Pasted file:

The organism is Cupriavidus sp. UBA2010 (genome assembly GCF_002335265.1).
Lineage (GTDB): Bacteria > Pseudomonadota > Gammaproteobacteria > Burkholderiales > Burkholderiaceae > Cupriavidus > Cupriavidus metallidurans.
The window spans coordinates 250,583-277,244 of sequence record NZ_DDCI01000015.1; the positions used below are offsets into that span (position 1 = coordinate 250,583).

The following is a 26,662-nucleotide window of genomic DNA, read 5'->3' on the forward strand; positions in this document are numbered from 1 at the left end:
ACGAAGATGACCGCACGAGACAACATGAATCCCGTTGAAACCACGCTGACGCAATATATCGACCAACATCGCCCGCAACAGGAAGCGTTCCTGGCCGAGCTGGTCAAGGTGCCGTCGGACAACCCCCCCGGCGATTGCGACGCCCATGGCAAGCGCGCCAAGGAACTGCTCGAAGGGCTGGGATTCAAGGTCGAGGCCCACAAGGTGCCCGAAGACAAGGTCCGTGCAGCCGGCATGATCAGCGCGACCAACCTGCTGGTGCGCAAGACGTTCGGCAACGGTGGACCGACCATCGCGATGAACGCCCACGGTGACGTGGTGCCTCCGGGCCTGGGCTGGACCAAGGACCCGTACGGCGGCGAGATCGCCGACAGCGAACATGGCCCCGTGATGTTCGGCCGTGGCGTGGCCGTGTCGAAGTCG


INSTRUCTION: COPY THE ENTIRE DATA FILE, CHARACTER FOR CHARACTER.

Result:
The organism is Cupriavidus sp. UBA2010 (genome assembly GCF_002335265.1).
Lineage (GTDB): Bacteria > Pseudomonadota > Gammaproteobacteria > Burkholderiales > Burkholderiaceae > Cupriavidus > Cupriavidus metallidurans.
The window spans coordinates 250,583-277,244 of sequence record NZ_DDCI01000015.1; the positions used below are offsets into that span (position 1 = coordinate 250,583).

The following is a 26,662-nucleotide window of genomic DNA, read 5'->3' on the forward strand; positions in this document are numbered from 1 at the left end:
ACGAAGATGACCGCACGAGACAACATGAATCCCGTTGAAACCACGCTGACGCAATATATCGACCAACATCGCCCGCAACAGGAAGCGTTCCTGGCCGAGCTGGTCAAGGTGCCGTCGGACAACCCCCCCGGCGATTGCGACGCCCATGGCAAGCGCGCCAAGGAACTGCTCGAAGGGCTGGGATTCAAGGTCGAGGCCCACAAGGTGCCCGAAGACAAGGTCCGTGCAGCCGGCATGATCAGCGCGACCAACCTGCTGGTGCGCAAGACGTTCGGCAACGGTGGACCGACCATCGCGATGAACGCCCACGGTGACGTGGTGCCTCCGGGCCTGGGCTGGACCAAGGACCCGTACGGCGGCGAGATCGCCGACAGCGAACATGGCCCCGTGATGTTCGGCCGTGGCGTGGCCGTGTCGAAGTCG